New research shows that people who drink coffee have higher cholesterol levels, especially if they drink unfiltered varieties.
Researchers found that among more than 21,000 Norwegian adults, those who drank a few cups of coffee a day had slightly higher cholesterol levels than those who did not. However, the size of the difference depends on the method of brewing.
For example, people who drank “least-filtered” coffee pressed with French press had the greatest effect on cholesterol: On average, those who drank six or more cups a day had a total cholesterol level of eight to 12. , against non-drinkers.
The next is espresso lovers, followed by women who drank filtered drip coffee (no effect of cholesterol on male colleagues).
Researcher Dr. Maja-Lisa Løchen.
Unfiltered brewing includes brewed coffee made with a French press or “piston”. Espresso also falls into this category, but it is relatively more filtered than other varieties, said Lohen, a UiT professor at the University of Arctic in Norway.
The brewing method is important because coffee contains natural fats that can raise blood cholesterol. Researchers have found that unfiltered coffee can be high in hot water for a long time.
In fact, according to Lohen, a Tromso study from Norway for the first time in the 1980s showed that “everyone is making beer.”
He noted that in those days, brewed coffee was an unfiltered variety. But now espresso and plunger coffees have become popular, so Lohen and his colleagues used the latest data from the Tromso study to study the link between these stimulants and blood cholesterol.
“Norwegians love coffee, and Norway is the second largest consumer of coffee in the world,” Lohen said.
The findings, published in Open Heart magazine on May 10, are based on data on coffee drinking habits, exercise levels and alcohol consumption in more than 21,000 adults aged 40 and older.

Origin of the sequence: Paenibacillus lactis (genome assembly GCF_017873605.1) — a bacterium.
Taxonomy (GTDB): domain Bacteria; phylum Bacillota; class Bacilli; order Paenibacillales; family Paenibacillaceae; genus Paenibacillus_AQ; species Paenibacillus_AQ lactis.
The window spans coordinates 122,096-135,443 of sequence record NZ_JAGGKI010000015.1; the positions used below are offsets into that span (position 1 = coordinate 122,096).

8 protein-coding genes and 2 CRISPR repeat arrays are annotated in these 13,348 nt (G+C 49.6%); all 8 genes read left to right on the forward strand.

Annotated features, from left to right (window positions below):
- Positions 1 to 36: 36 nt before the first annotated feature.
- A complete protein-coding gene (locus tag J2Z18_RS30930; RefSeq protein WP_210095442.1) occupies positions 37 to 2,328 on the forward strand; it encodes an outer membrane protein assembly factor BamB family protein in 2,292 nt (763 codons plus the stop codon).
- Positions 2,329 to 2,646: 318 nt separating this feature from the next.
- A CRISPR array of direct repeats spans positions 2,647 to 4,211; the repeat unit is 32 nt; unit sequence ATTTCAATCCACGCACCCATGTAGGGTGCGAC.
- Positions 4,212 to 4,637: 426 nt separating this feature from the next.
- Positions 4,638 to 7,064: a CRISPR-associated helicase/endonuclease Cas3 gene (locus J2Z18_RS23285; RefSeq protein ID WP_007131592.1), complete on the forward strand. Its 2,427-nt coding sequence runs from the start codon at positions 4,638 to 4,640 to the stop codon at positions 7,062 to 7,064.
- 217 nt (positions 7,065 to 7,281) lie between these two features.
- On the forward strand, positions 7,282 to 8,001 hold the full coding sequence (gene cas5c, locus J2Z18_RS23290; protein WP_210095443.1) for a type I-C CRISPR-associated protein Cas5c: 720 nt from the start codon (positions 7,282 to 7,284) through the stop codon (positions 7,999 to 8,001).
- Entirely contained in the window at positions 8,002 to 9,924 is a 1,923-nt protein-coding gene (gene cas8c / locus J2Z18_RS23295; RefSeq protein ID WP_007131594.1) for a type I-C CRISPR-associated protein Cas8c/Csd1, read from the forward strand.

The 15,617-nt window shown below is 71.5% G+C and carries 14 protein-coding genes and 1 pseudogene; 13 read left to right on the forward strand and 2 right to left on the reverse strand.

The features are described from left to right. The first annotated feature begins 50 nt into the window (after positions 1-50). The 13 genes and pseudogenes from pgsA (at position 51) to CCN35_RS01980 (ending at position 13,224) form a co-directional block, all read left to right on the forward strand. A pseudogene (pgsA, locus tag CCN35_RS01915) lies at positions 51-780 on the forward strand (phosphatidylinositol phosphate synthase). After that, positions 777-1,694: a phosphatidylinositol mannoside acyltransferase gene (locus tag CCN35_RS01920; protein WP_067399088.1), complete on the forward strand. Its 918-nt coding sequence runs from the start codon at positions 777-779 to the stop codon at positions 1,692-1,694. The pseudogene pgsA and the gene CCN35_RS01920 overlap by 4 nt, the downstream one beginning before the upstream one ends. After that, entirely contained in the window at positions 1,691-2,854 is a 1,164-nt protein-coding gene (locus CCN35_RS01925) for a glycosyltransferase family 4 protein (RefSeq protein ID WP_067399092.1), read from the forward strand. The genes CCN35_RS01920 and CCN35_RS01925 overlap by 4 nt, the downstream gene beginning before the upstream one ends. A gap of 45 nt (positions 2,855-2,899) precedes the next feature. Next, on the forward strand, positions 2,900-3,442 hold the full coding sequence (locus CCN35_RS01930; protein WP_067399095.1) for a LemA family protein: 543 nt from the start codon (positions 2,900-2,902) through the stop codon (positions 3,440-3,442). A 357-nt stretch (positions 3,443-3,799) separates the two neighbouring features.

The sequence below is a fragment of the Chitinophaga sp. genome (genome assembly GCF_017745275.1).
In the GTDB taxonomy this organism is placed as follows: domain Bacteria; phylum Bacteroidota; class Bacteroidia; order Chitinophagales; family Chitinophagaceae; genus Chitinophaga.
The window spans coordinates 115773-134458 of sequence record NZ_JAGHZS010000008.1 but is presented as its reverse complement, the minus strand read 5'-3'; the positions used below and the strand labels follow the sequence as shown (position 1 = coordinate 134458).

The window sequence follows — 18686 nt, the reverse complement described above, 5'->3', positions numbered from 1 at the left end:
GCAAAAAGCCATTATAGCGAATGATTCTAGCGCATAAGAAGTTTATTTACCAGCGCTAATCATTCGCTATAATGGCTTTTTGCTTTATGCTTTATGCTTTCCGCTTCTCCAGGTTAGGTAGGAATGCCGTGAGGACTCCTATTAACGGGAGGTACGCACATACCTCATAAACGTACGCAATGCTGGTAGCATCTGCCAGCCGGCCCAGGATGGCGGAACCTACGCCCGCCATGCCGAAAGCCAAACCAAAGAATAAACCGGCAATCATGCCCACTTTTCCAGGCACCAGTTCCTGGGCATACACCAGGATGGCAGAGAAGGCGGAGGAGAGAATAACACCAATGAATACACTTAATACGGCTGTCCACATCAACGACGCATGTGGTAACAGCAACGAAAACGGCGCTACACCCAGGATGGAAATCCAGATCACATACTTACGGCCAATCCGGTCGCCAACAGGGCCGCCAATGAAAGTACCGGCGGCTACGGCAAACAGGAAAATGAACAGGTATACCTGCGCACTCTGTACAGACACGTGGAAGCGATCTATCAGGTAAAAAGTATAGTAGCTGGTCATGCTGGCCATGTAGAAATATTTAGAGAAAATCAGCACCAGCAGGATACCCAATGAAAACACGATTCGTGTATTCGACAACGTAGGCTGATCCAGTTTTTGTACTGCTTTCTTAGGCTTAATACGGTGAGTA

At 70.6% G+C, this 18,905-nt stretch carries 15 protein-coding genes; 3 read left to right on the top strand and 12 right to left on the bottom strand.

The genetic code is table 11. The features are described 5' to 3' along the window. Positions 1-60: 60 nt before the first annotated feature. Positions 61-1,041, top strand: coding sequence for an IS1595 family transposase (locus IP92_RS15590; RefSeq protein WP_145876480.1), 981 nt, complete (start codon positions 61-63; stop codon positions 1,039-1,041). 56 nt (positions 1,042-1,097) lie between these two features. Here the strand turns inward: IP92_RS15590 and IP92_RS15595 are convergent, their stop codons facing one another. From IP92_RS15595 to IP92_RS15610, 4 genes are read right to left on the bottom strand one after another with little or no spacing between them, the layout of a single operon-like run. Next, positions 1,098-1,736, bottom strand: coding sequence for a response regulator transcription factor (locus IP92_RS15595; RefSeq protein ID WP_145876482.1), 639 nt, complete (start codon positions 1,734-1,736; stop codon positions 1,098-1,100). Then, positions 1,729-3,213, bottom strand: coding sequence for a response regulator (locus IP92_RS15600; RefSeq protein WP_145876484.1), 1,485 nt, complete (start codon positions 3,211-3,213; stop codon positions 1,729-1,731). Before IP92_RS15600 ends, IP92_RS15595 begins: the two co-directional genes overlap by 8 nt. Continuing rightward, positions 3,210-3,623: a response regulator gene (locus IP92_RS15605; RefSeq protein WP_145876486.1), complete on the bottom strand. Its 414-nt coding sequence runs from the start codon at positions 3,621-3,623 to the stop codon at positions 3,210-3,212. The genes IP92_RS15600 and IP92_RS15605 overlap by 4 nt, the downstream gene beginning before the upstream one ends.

On average, participants drank four to five cups of coffee per day. Studies have shown that those who do not drink brewed or French press coffee — six or more cups a day — have the highest cholesterol levels.
Then came people who said they drank three to five cups of espresso a day. Their total cholesterol was about 4-6 mg / dL higher than that of non-espresso drinkers. Finally, women who drank at least six cups of filtered coffee per day had an average of 4 mg / dL higher than women who did not drink filtered coffee.
However, there are some caveats from a registered nutritionist who did not participate in the study.
First, there is no information about the participants ’overall diet,” said Connie Diekman, a nutrition and nutrition consultant and former president of the Academy of Nutrition and Nutrition.
Dickman noted that it is unknown whether people regularly wash the coffee they want with sugar and cream.
So, he says, the question remains, is it coffee, cream, or the food that people eat from those cups of coffee?
“Coffee, in itself, is probably a very small player in raising cholesterol,” Dickman said. “So instead of worrying about how coffee can affect cholesterol, review your diet and create a healthier lifestyle.”
Lohen also drew attention to the larger picture, noting that normal coffee consumption (up to five cups a day) is associated with a reduced risk of heart disease and longer life expectancy.
Angel Planells is a Seattle-registered nutritionist and representative of the Academy of Nutrition and Dietetics. According to him, filtered or instant coffee may be the best choice for people who notice cholesterol. But once again, overall nutrition and lifestyle are key.
If you really like this latte or mocha, Planells says, there may be other ways to eliminate some “bad” fat from your diet – like cutting out processed meats or fried foods.
According to Planells, some people need to pay special attention to the caffeine content of coffee, including pregnant women and people with caffeine side effects, such as difficulty sleeping or “shaking.”